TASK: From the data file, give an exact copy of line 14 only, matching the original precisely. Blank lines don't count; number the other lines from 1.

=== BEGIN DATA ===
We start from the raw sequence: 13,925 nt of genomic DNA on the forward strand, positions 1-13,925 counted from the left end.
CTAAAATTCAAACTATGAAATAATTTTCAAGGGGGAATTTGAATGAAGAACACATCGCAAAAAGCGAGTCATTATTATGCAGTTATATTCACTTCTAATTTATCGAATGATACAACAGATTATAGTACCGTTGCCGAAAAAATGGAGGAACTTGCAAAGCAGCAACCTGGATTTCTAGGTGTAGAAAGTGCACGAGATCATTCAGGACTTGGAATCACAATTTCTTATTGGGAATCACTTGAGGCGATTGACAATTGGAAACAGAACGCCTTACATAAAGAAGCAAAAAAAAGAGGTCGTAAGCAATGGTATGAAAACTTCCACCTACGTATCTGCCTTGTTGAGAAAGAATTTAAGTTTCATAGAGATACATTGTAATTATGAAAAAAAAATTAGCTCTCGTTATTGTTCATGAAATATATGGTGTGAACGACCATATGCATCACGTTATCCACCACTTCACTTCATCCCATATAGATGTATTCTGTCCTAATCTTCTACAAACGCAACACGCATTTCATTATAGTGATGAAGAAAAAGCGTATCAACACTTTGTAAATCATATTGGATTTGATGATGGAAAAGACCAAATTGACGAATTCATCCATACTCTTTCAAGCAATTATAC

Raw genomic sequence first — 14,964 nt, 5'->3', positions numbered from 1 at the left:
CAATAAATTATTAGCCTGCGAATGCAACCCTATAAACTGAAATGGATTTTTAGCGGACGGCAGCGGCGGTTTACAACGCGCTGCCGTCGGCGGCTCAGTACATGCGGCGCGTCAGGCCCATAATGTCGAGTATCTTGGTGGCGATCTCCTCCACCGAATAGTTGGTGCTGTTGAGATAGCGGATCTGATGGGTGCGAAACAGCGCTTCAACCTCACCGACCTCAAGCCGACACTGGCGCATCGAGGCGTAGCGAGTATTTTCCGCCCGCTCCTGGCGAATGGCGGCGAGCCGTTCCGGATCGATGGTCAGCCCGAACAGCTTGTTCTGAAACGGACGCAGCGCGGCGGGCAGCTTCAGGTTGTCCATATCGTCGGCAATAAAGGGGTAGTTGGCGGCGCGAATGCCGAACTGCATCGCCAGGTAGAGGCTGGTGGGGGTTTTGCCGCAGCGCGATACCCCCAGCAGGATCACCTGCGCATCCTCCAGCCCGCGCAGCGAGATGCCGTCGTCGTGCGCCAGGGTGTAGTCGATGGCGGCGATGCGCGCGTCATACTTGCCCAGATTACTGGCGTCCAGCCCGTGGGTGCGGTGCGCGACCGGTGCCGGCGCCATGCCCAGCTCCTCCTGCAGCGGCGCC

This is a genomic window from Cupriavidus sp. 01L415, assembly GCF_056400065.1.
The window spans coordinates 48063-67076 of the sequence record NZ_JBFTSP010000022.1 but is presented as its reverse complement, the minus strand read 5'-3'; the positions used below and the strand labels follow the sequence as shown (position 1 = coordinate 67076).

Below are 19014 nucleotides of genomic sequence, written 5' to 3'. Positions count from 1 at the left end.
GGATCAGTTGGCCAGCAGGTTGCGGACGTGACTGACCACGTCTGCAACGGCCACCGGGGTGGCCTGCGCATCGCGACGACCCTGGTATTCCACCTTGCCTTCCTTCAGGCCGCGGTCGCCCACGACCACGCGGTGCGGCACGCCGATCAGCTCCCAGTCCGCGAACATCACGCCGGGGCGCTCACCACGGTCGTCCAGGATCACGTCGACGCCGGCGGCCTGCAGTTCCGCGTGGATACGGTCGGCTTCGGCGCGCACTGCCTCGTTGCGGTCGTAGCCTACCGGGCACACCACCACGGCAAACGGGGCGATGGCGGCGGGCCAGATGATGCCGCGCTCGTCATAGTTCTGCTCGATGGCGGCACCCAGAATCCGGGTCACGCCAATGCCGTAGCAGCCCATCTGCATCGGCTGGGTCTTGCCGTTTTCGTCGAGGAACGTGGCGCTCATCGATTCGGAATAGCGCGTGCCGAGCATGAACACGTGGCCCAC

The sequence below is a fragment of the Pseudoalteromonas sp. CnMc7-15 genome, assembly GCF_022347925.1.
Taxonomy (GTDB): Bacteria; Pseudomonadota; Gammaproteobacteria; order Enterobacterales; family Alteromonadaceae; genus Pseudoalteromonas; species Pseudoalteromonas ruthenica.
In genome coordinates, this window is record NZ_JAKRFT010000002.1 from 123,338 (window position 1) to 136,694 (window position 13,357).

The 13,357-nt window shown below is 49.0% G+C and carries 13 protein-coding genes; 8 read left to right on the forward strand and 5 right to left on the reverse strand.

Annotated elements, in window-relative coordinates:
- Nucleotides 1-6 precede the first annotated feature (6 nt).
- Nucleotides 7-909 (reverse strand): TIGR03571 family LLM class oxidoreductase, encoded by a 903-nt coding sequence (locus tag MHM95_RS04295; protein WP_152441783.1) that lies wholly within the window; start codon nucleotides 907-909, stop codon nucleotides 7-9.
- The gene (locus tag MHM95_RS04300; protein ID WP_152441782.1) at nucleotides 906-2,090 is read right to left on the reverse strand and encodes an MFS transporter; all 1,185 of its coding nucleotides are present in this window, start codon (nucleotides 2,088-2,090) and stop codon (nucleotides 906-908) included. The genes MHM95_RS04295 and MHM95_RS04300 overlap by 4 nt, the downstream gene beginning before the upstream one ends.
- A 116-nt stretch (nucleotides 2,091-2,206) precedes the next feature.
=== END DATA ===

- Nucleotides 1-6 precede the first annotated feature (6 nt).